Many people wonder what working in social media is all about. You can’t visit a blog or read a newspaper these days without hearing about this social media stuff. There are many facets to social media. Right now I’m going to give a high level view of what I do and a few things to consider. This is the first of many posts where I’ll be sharing my experience in the world of social media.
Take into account that while I know a lot about SM, I am not claiming to be: a guru, evangelist, strategist, expert, wizard or whatever else social media people call themselves these days. It’s an evolving trend that keeps me on my toes because it changes so often. No one is an expert. While I do spend a lot of time on Facebook and Twitter, it’s not like I’m playing Farmville or tweeting at Kim Kardashian all day long.
As with any form of advertising and marketing, strategy is key. Part of my job is to determine why a brand would need social media as part of an integrated strategy. BUZZWORD ALERT: Integrated simple means it’s consistent with the rest of the marketing and advertising. Think TV, Print, Outdoor, Radio etc. Most people would assume that if you’re getting lots of fans and followers, you are doing well. WRONG! Engagement is the most important aspect of any social media plan. Why invite 500 people to your party if no one will be talking about it afterwards?
Engaging: If you for one second think that Britney Spears herself is sending all those tweets and replies, you’re kidding yourself. Just like companies, celebrities are brands too. They have people to take care of their brand voice, and respond accordingly. This is called engaging. Social media allows a 2 way communication between the brand and the people. Doesn’t get more social than that!
Listening: Believe it or not, at this point many brands have people like myself that spend a lot of time scouring the web for mentions of their brand. If you tweet or post a blog about a company, you best believe that someone at that company will be reading and taking action. Well, the good companies do that. This is one of the reasons social media is so powerful. If you have an issue, you can tweet it to the world and most likely that brand will contact you to solve your problem. Preferably within 24 hours or so.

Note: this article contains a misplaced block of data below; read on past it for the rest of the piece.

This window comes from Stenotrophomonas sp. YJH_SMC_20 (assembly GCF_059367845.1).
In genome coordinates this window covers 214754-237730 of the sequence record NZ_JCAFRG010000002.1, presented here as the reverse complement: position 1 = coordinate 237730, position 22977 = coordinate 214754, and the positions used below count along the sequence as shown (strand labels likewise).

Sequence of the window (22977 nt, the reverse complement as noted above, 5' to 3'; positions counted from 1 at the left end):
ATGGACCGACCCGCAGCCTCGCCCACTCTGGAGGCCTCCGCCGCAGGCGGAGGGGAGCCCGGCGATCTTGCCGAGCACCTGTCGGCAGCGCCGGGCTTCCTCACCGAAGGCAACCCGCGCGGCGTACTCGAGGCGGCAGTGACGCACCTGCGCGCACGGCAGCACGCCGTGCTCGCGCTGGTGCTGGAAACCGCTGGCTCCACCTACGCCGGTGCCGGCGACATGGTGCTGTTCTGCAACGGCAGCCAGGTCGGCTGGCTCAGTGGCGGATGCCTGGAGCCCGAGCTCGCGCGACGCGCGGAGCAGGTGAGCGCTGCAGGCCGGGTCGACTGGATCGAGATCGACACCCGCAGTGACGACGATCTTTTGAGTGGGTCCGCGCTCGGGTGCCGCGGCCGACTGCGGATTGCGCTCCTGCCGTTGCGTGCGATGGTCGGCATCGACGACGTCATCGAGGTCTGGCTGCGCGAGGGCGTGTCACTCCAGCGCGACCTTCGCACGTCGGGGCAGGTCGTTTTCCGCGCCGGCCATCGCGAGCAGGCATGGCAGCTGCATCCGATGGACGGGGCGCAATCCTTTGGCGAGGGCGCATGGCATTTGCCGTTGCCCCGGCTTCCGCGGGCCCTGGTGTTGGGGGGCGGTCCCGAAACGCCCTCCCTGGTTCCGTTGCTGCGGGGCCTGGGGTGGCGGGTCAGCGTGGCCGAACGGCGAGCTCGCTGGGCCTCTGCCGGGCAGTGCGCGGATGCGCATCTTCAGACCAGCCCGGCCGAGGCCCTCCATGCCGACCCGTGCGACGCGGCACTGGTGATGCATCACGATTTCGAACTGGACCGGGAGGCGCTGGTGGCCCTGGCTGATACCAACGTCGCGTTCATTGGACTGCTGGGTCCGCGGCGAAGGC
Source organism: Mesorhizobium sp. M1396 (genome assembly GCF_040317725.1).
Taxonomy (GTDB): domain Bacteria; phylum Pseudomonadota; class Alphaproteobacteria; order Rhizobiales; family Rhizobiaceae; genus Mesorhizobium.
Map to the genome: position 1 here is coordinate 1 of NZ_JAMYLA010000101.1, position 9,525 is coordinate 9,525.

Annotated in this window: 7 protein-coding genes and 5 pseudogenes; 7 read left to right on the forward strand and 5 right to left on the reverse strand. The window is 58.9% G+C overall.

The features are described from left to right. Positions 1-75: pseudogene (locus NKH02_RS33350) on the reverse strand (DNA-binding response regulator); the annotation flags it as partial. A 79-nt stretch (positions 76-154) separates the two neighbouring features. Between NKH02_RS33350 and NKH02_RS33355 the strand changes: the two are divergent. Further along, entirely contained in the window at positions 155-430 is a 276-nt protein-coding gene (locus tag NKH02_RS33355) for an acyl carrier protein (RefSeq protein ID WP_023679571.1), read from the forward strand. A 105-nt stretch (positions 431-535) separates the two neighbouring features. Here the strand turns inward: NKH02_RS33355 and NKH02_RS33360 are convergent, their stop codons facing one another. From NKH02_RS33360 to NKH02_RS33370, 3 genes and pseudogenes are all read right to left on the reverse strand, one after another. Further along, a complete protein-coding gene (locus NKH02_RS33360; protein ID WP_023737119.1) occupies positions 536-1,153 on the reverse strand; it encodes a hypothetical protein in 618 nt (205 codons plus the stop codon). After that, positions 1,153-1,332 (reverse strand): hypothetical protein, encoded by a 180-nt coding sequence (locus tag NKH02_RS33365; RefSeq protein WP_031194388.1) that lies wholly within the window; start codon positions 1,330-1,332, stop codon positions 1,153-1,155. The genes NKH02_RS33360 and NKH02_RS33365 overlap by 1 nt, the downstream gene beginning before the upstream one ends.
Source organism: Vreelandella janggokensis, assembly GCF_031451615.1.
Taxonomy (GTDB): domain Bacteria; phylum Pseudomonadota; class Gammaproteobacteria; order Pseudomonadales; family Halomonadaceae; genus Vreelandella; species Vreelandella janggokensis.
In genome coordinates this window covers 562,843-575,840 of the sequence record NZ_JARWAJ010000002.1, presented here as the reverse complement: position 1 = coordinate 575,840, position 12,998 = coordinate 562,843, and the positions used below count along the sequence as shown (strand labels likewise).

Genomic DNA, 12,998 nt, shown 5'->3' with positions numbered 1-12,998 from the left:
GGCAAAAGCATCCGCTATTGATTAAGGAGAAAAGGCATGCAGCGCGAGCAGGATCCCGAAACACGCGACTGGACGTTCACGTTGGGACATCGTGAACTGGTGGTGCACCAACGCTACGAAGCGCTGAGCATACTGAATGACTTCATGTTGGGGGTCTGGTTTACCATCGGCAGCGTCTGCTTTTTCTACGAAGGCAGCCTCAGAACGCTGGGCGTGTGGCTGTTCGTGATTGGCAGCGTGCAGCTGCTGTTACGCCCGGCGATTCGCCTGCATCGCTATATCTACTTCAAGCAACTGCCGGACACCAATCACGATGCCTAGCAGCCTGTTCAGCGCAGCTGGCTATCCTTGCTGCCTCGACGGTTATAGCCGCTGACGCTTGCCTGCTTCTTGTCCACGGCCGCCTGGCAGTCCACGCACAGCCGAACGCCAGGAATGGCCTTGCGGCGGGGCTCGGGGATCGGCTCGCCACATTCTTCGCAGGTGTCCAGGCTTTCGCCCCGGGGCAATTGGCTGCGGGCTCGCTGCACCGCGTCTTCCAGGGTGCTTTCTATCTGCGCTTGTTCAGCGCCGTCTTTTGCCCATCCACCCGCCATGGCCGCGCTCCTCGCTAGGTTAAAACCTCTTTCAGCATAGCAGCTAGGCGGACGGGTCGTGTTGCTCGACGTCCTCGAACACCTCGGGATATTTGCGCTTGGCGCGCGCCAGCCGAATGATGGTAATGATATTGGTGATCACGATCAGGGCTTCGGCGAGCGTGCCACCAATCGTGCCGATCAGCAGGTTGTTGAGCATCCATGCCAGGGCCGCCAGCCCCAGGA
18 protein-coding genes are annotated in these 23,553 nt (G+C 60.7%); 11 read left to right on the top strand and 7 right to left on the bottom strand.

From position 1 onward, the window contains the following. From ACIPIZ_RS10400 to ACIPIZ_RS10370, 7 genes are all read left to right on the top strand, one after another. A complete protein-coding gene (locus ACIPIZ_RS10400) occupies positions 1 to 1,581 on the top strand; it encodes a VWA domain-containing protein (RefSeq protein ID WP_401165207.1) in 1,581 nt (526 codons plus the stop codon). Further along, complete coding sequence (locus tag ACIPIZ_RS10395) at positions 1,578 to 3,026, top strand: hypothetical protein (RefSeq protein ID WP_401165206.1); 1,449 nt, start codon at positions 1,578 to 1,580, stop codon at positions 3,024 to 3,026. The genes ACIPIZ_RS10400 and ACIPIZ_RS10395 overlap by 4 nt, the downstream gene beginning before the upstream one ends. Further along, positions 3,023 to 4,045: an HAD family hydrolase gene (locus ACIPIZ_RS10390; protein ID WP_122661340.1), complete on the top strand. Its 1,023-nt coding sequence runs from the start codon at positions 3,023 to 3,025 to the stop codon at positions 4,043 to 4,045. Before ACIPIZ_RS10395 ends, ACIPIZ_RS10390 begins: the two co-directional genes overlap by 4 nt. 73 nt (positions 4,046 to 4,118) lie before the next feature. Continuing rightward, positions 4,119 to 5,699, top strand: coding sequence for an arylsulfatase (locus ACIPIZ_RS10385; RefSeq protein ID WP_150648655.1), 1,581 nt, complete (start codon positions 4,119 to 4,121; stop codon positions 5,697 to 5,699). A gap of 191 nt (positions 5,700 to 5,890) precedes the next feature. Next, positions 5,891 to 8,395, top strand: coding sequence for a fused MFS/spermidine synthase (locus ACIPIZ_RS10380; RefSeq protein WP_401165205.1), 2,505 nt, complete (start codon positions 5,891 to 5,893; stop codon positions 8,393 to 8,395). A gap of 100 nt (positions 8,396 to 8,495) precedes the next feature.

Writing Content: No one likes to go to a party where no one is talking. So I spend a great deal of my time researching, writing and editing content for my brands to post on their social platforms. There are really no rules, except that content must be within the guidelines of a brand. So Martha Stewart won’t be posting about the MTV Movie Awards anytime soon.
Reporting: This part’s for all the MBA’s and suits out there and is the most unglamorous part of the job. At the end of the month, we prepare an overview of mentions, engagement, impressions and lots of other number based stuff to send off to our clients. This in turn helps them prove that there is some form of ROI (return on investment.) The key here is determining what you goals are from the start, and understanding that SM is an evolving medium, just like everything else.
Learning I spend a lot of time during my day, both at work and home, scouring the web for the latest and greatest information related to marketing, advertising, design, social media and many other topics. I watch webinars, attend conferences such as Social Media Week and basically sleep, eat and breathe social media. The more rounded I can be, the more effective my work becomes for my employer and clients. As I said at the beginning of this post, it’s an ever evolving medium. I’ll admit it’s a lot of work to stay updated on this stuff, but it can be done. Look for my next post for tips on how to devour the amount of information it requires to keep current in this crazy world of social media!
Remember each day is different (cliché statement, but true) and this is not a complete list of what we, the social media people, do for our careers. It’s too much to list here, and differs depending on the workplace and/or clients.
Challenge for you: Since most people are so keen on criticizing the smallest fault with brands, why not say something positive? Mention the brand in a blog post, tweet or Facebook update (if you profile is public, otherwise they can’t listen because your posts are private) and see what happens. Comment below and tell me how it went.